JavaEE Caching Standards

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JSR-107: JCACHE - Java Temporary Caching API

JSR-107 standardises the Java Temporary Caching API. The deliverables for this JSR, including the specification, the technlogy compatibility kit (TCK) and the reference implementation (RI) can all be found on github.

There’s even a demo containing a unit test demonstrating how the simple map-like API works:

This API should allow developers to choose implementations of a standard API instead of rolling their own caches, allowing features such as write through to be implemented later using the standard.

JSR-107 is scheduled for inclusion in JavaEE 7.

JSR-347: Data Grids for the Java Platform

JSR-347 intends on building on the work of JSR-107.

The JSR makes a distinction between a temporary cache and a data grid. It will likely extend JSR-107 with proposed features such as an asynchronous API, distributed code execution (Map/Reduce) and a colocation API for locating related entries near each other.

As is usual these days, discussion on the JSR is on an open mailing list.

This JSR is targeting Java EE 8, in turn allowing for use of language changes in Java 8 such as the use of closures defined by JSR-335 (Lambda Expressions).

Shared BASH Configuration

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I use a github gist to share bash configuration between machines, allowing for shared aliases, useful PS1 variables within git repositories, etc.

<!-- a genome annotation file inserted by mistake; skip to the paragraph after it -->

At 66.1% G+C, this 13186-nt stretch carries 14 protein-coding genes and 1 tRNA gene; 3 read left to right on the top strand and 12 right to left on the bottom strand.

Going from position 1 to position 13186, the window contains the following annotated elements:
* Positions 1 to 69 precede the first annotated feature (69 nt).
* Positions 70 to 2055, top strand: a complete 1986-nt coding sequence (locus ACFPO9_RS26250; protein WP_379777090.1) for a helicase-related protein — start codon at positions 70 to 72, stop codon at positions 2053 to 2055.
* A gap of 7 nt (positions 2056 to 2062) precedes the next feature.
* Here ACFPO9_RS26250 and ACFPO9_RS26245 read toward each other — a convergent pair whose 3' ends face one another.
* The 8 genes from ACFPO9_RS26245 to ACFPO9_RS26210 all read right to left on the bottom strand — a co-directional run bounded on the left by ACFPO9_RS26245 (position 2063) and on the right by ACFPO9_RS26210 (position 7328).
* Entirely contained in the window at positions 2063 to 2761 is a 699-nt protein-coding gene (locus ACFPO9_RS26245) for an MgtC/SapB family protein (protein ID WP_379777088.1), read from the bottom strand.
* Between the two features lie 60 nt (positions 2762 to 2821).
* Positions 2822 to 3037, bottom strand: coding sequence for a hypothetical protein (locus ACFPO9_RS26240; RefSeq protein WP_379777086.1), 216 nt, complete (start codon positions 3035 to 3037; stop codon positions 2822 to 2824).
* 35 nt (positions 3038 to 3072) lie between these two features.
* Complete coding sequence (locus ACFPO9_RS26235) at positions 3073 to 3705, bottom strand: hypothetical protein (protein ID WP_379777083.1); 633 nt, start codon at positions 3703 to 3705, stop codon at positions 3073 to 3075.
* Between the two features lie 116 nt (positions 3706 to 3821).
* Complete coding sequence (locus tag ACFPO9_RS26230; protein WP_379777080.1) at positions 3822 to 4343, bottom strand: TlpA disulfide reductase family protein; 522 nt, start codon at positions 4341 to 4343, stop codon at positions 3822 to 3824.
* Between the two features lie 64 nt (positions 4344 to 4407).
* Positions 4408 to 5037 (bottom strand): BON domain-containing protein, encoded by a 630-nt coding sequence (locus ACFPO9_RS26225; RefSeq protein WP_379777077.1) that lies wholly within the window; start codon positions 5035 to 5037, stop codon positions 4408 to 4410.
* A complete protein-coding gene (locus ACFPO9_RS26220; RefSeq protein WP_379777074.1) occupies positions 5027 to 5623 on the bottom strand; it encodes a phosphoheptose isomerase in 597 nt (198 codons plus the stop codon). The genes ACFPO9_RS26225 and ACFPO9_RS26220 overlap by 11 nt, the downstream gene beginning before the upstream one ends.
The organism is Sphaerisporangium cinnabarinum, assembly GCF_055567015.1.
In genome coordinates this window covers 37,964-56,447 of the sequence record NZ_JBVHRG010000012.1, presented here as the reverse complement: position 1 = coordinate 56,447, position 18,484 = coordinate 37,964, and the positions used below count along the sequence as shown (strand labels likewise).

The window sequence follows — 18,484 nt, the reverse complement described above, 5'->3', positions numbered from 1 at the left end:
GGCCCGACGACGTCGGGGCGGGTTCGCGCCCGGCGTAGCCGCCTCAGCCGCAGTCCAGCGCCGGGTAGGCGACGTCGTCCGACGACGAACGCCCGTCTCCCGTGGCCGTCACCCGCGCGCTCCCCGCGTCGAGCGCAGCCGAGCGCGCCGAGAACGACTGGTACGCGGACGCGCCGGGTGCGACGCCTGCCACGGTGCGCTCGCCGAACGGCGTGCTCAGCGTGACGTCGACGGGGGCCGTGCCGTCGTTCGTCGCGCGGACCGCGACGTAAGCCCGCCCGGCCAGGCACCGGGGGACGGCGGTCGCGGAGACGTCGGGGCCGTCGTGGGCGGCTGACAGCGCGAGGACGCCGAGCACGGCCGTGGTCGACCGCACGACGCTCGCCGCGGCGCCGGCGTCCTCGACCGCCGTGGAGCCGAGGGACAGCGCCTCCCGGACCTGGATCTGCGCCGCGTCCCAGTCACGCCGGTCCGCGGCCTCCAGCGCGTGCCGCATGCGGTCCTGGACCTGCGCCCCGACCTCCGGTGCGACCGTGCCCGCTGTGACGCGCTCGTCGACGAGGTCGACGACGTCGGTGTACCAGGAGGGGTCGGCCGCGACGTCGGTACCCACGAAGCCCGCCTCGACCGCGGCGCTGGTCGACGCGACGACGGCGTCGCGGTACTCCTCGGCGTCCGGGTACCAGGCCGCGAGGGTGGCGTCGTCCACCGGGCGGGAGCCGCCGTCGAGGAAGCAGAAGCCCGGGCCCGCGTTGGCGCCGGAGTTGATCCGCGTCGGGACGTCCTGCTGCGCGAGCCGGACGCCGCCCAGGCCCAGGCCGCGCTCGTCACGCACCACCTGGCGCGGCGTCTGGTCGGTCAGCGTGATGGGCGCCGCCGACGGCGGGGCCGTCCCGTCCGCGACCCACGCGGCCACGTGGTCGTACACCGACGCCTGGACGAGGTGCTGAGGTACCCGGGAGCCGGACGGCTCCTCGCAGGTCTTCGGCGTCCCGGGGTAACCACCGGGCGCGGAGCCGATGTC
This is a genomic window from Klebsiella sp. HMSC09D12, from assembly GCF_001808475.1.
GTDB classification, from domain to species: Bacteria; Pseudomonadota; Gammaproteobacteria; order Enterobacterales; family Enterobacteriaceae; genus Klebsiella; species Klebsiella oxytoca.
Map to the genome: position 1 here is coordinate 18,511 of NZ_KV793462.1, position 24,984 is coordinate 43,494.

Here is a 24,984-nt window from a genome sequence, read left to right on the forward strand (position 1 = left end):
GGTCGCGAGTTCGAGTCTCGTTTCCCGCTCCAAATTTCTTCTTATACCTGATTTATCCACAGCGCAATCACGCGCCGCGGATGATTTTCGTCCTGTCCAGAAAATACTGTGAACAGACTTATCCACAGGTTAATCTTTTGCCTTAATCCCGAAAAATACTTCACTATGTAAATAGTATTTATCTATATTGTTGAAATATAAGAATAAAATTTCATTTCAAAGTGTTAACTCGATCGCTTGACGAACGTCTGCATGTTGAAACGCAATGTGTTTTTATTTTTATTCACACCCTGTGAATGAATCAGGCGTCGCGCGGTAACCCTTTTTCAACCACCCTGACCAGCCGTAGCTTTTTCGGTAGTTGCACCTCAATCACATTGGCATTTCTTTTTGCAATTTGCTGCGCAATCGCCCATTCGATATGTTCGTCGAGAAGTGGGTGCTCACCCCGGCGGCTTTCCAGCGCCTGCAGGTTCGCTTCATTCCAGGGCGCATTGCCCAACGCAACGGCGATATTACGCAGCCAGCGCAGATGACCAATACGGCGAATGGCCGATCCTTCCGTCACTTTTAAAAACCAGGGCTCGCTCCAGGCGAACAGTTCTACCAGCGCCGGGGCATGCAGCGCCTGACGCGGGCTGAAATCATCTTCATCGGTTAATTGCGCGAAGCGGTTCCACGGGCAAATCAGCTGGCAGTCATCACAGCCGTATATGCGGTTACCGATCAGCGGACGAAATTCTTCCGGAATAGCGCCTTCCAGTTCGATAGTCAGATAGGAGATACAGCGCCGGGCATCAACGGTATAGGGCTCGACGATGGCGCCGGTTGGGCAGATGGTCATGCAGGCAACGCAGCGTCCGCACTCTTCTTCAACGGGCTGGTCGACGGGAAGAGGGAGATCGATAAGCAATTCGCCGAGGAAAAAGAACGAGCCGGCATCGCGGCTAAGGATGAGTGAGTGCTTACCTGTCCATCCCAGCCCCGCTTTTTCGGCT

Anyway, just add the following to your ~/.bashrc:

curl --silent -o /tmp/
source /tmp/
rm /tmp/

I’m sure that could be a one liner, I had trouble sourcing the output of curl for some reason. Then ensure the URL matches a gist.

There are obvious security concerns with executing code from a remote location, but if you’re willing to overlook that there are plenty more aliases at

Retrieving a POP3 Password

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I was away with relatives over Christmas and one of them was having some trouble with email on their iPad. Changing them over to a local SMTP server allowed them to send email but they still weren’t able to retrieve their email. I suspected that this might also be because we were in a different country and the webmail system would work but they didn’t know their own email password.

So I set about getting hold of it. What followed is probably the most convoluted way of pulling a password out of an iPad, but it worked, so I’m keeping this record of it.


I installed dnsmasq, a caching DNS on my Macbook and configured it to map the mail server’s domain name to my Macbook:

# port install dnsmasq
# cat "address=/" >> /etc/dnsmasq.conf

Next I setup a fake POP3 server on my Macbook:

The above being run with:

$ python

I then modified the network connection on the iPad to use my machine for DNS and watched the credentials appear. Well, eventually, after a few iterations.